Paul Manafort's multi-year tax fraud and Michael Cohen's ability to simply arrange campaign contributions as a hush money could have been intercepted earlier based on existing tax and electoral laws.
But decoupling policy and legislature decisions, particularly regulatory and deflationary investigations, through political pressure on the Internal Revenue Service, helped the behavior go unnoticed. On Tuesday, Manafort, President Trump's former campaign chairman, was convicted of eight taxes and bank fraud – the same day Cohen, Trump's former lawyer, pleaded guilty to tax fraud and campaigning financial offenses.
The crimes went through several agencies and were only dug up by prosecutors and journalists after they began to invade Trump's inner circle. Economic criminals believe that similar behavior is flourishing throughout the political system and that the yawning gaps in government control are exploited.
"Without their relationship with President Trump, these crimes would ultimately not have been exposed," said Eugene Soltes, an associate professor at Harvard Business School and an expert in white-collar crime.
Such concerns are coming amidst a steady, multi-year decline in the number of financial fraud cases that the government has prosecuted, erosions that began during the Obama administration's Republican Congressional control
The IRS, for example, led last year only 0.6 percent of tax returns through, the lowest level in 1
Overall, the number of new criminal prosecution cases initiated by federal investigators has increased According to data from the Transactional Records Access Clearinghouse, Syracuse University has fallen to its lowest level in more than 20 years. It is expected that fewer than 6,000 of these trials will be prosecuted in 2018, more than 10,000 when it reached its peak in 2011.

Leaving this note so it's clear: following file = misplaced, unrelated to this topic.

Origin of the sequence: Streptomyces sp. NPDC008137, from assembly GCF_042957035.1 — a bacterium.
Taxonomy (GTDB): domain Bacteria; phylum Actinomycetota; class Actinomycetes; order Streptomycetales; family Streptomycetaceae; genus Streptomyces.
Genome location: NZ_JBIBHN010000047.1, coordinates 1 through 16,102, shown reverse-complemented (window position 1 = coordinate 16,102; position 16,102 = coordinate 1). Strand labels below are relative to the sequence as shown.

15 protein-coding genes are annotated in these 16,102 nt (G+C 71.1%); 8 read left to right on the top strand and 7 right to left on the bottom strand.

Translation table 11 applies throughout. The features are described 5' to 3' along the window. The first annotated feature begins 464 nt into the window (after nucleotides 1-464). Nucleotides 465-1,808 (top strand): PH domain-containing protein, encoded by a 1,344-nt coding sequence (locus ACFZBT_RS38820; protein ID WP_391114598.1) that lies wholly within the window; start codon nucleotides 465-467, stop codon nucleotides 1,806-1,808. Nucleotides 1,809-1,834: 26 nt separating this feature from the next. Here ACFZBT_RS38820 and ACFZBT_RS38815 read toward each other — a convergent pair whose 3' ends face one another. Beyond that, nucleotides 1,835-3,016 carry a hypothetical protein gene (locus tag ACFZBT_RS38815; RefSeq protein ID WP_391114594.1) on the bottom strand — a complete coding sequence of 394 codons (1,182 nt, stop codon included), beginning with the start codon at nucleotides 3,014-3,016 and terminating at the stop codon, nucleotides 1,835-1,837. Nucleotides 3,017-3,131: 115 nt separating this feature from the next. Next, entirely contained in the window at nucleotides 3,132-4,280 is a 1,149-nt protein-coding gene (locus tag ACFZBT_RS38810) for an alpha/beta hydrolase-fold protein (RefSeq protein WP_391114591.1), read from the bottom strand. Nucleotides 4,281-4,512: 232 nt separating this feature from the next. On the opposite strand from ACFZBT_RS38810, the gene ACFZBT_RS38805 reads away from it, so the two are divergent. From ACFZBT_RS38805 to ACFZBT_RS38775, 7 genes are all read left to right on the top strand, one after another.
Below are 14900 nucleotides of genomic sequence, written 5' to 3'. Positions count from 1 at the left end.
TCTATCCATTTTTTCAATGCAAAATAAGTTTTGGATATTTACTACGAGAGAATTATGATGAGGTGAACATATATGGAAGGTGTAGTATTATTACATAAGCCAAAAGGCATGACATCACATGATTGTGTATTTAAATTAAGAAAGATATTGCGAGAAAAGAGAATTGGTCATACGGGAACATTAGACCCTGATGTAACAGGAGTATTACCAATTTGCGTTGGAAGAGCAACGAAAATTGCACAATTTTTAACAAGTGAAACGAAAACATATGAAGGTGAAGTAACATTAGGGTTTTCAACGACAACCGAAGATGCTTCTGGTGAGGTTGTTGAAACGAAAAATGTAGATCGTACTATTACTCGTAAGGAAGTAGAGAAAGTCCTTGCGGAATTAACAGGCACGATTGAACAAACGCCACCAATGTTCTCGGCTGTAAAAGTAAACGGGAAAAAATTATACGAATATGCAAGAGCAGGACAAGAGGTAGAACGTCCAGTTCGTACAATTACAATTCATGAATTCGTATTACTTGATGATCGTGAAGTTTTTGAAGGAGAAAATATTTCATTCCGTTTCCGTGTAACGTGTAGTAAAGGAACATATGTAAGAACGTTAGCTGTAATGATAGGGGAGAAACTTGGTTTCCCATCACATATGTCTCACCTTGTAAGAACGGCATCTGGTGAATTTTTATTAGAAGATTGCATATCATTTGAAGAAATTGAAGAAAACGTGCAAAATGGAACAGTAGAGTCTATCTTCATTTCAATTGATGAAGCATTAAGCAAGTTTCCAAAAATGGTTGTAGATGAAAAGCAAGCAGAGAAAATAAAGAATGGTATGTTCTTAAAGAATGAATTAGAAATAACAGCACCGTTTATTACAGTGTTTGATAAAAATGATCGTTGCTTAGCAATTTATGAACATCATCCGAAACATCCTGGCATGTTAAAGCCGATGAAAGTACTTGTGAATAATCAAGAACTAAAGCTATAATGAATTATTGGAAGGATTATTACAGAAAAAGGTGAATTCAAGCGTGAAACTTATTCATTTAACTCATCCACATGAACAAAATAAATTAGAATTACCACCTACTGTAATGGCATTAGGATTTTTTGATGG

Meanwhile, the Ministry of Justice imposed penalties on companies and their executives in 2016 of $ 51.5 billion, down $ 4.9 billion in Trump's first year in office, according to consumer advocate Public Citizen
The lawyers of Manafort said the IRS had never checked its taxes despite its complex financial relationships with Ukrainian government officials and transfers to Cyprus accounts flags for investigators. The prosecutors proved that he had avoided his full tax obligations for years.
IRS spokesman Matthew Leas declined to comment on whether the agency audited Manafort and said the agency was not allowed to discuss certain taxpayers.
Manafort is also accused of failing to inform the Department of Justice of its lobbying work for the Government of Ukraine required by the Foreign Agents Registration Act.
Manafort will be charged next month for violating FARA law, but a prior general inspection of the inspector has repeatedly ignored the FARA enforcement system in recent years by lobbyists, in part because officials from the FBI and the Department of Justice have differing ideas about it had how such cases should be prosecuted.
Marc Raimondi, spokesman for the Department of Justice, said the agency has spent "considerable effort" in the past year by turning to companies that they believe should register with FARA, "and We have made our resolve resolutions more extensive, which has led to a sharp increase in FARA filings, he said, with the number increasing more than 50 percent between 2016 and 2017. [CohenpleadedguiltytoeightcrimesincludingtwoactsofillegalcampaigningontwowomenclaimingtohavehadanaffairwithTrump
The Federal Election Commission has civil jurisdiction over violations of the campaign finance law, but it relies largely on campaigns to control its activities and whistleblowers to disclose unauthorized activity.
Cohen directed the payments two business units outside the scope of the FEC, making it even harder for officials to know what he was doing. Cohen was later reimbursed by "bill" bills charged to the Trump organization, prosecutors said.
Christian J. Hilland, an FEC spokesman, declined to comment on the Cohen case.
The use of obscure limited liability companies allows business criminals to mask how they move money, posing particular challenges for federal investigators, former federal officials said.
"Right now in the United States there is a big problem of anonymous companies," said Elizabeth Rosenberg, who served in the Treasury Department during the Obama administration's fight against terrorist financing and financial crime.
The Obama administration sought to increase transparency for these companies, and in 2016 proposed amendments to the federal law requiring the disclosure of "beneficial ownership." for limited liability companies. But Congress has not passed the bill.
"I think that now everything is set up so that it is possible to hide money, be it foreign money or money like [the Cohen case] and it's almost impossible to detect it," said Ann Ravel, a Democrat and former FEC chairman.